Sorry for the long silence. I’ve just come back from a two-week long holiday in Poland. I had a lovely time, spending lazy days on visiting family, cooking, mushroom-picking (OK, just once, but still!), watching shooting stars, playing with kids. Oh, I did not want to go back to reality!
There is something really soothing about Polish countryside. End of summer is a quite nostalgic time. Everyone and everything is slowly preparing for the winter. The harvest is almost finished, the fields are empty, the grains are safely stored and ready to be taken to the mill, to make flour. Time for harvesting root and other ‘earthy’ vegetables: beetroots, carrots, parsnips, potatoes. And cabbage: whole fields of cabbage are being emptied. Every respectful housewife is making preserves: pickled peppers, beetroots. And all the beautiful fruits! Raspberries, plums, apples, pears. All ripening and waiting to be eaten or made into jams, compotes, syrups. My mum’s kitchen was constantly smelling of raspberries, there were so many! My mum would make each lot into either a preserve or syrup.
I don’t know what it is about end of August that makes it a perfect time for contemplating. Is it the the constant buzzing of bees, hornets, bumblebees working hard? Or is it the nature, not in bloom anymore, but in a state of mature richness, ripe and ready to give out the fruits? The trees are still green but here and there the leaves are slowly turning golden. The meadows are loud from insects, buzzing with life, but not as colourful as a month ago. Everything is of a similar hue: golden, yellow, orange. There is a reason people call this time in Poland ‘golden autumn’.
I have spent two weeks devouring my mum’s tomatoes. So sweet, juicy and crisp, unbelievably tasty. Beautiful! Freshly picked from my mum’s greenhouse, warm from the sun, I was eating them like apples, biting into the richness of flavour. And all the end-of-summer dishes! Light stews (leczo), soups (cauliflower, tomato, pepper, pickled cucumber soup), cakes (apple or plum pies), dumplings (with sweet cheese or apples or plums)….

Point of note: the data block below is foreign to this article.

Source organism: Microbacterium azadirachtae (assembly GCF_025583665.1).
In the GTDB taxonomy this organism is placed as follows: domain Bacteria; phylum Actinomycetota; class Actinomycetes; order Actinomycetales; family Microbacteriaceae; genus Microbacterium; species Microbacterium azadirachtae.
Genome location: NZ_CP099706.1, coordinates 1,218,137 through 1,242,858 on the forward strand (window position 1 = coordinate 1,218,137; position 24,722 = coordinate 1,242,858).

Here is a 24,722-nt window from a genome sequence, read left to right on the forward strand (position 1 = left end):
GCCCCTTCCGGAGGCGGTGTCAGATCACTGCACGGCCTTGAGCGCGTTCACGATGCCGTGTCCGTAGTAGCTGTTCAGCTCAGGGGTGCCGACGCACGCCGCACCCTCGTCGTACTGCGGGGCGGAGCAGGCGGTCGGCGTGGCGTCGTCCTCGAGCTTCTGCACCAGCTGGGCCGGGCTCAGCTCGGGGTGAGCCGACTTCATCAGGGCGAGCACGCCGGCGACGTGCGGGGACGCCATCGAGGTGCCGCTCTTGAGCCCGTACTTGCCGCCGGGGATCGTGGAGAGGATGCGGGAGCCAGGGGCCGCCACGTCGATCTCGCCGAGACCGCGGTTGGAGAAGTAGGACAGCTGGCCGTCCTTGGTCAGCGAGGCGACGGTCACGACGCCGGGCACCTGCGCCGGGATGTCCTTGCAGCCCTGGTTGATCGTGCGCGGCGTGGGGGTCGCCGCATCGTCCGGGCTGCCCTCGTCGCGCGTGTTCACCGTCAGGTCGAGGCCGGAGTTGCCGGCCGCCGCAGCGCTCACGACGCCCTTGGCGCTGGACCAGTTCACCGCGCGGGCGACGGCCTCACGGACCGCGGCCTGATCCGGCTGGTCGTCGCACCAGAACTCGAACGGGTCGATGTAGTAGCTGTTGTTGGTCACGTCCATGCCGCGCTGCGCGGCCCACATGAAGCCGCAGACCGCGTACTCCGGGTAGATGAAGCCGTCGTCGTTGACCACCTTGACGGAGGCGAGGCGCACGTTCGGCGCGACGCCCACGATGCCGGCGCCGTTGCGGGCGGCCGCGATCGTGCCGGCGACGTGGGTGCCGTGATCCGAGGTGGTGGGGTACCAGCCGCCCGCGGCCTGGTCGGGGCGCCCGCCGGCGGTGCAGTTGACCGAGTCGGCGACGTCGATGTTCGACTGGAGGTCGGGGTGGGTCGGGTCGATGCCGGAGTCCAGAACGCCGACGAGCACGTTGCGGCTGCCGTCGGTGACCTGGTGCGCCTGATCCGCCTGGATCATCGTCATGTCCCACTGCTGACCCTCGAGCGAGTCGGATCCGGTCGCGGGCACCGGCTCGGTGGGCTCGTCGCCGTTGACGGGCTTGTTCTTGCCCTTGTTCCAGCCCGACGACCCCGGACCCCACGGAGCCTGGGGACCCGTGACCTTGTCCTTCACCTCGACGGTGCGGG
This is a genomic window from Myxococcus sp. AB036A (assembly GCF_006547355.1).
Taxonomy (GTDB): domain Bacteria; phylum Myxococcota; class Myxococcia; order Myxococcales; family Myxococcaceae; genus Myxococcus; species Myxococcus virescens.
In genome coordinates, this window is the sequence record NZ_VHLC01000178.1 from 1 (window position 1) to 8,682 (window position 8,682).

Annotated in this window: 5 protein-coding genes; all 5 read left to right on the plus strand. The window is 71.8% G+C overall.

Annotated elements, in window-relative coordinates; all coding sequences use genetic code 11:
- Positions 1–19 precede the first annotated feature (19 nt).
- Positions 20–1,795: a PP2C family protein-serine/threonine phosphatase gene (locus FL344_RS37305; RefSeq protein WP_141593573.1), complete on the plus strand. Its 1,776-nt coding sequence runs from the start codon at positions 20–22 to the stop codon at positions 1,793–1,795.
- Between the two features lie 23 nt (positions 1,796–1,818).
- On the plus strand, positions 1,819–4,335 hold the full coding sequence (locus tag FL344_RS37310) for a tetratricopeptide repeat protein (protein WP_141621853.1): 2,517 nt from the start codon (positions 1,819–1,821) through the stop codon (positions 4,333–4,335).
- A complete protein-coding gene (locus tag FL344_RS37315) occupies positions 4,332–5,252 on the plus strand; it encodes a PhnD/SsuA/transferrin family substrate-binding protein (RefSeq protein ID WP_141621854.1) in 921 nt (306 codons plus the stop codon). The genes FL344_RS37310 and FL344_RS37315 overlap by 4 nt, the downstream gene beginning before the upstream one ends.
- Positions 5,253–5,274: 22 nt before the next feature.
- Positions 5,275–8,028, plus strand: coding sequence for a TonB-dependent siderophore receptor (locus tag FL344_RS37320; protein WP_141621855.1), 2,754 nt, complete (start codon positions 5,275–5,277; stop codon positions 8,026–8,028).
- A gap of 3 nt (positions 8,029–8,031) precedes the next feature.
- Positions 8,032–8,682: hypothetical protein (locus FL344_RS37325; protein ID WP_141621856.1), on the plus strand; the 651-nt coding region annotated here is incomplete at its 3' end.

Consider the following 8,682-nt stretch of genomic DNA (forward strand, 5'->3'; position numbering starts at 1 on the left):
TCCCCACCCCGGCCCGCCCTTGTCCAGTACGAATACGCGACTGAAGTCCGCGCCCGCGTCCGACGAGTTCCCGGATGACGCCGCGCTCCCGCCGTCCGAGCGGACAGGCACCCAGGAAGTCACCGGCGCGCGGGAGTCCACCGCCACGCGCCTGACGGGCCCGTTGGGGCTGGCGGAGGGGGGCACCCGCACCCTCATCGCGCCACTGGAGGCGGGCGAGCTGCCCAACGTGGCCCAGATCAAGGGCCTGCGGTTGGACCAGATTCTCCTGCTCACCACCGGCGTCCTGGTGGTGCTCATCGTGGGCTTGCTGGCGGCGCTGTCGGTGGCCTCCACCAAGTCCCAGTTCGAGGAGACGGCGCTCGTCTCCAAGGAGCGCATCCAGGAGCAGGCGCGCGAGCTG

The households are busy preparing for the winter, kids are busy preparing for the first day of school, which in Poland falls on the 1st of September. All the kids wear black and white smart clothes, all dressed up and nervous(if it’s their first time), unhappy their summer (two-month long) holiday is over but excited to see their school friends at the same time. All the excitement about buying new notebooks, rucksacks, pencil cases, pens and crayons, and textbooks. Maybe parents will get us some new clothes for the new school year? It’s so exciting! Going back to school after two-month break, with a brand new tan and adventures to be spoken about!
After September, the autumn is strongly felt. October can sometimes bring morning frosts. The leaves begin to fall, after changing their colours few times. It can rain. And be cold. And it gets dark so early! In July it’s bright until almost 10pm, but in September the sun goes down around 8pm. October and November bring even shorter days and longer nights. Winter is coming.
I’m really glad I had an opportunity to spend two weeks in Poland at this time of the year. I’ve tried my mum’s plum preserve, I picked a bucket of raspberries, I ate grapes straight from the vines, I went mushroom picking, I rode a bike and walked, inhaling the aromatic autumn air.
The recipe I am presenting here is my grandma’s specialty: pączki. Pączki are traditional Polish pastries, deep fried, usually eaten on a Fat Thursday. My nan’s version is much less traditional, she added sweet curd cheese to the dough and made them much smaller (about tangerine’s size) than usual, they weren’t filled with anything either.
Not exceptionally healthy (deep fried goods hardly ever are) but we all deserve a treat from time to time. My Nan made them for breakfast, sweet and slightly cheesy pastries, sprinkled with icing sugar mixed with cinnamon. Yum! Taste great with a coffee or a glass of cold milk. Let me walk you through a recipe. You’ll be surprised how simple to make they are!
for about 25 pastries
300g mild curd cheese or fromage frais
2 cups of flour
2 tsp baking powder
2 tbsp icing sugar
pinch of salt
2-3 tbsp sour cream or kefir
icing sugar and cinnamon for sprinkling
oil for frying
HOW TO MAKE?
1. Mix the cheese with eggs, sour cream and sugar. Add the flour, previously mixed with salt and baking powder. Stir until you’ll get a smooth mixture, add alcohol. Alcohol will prevent the pastries from soaking too much oil in.
2. In a medium saucepan, heat up the oil (about 1 litre) to about 170 degree Celsius, try to keep same temperature throughout all the pastry frying (if the temperature is too high, the pastries will burn quickly!).
3. Using small spoon (preferably round, like ice-cream scoop), take small portions of the dough and place them on the hot oil. The pastries should turn pout nice and round. Fry until the pastries are golden on both sides (you need to flip them when one side is done). They should flip easily, just tap them with a fork.
4. Fish your pastries out with a slotted spoon and place them on a plate lined with a kitchen towel (to soak up excess oil).
Give them few minutes to cool and sprinkle your pastries with icing sugar mixed with cinnamon. Taste best when freshly baked and still warm. Enjoy!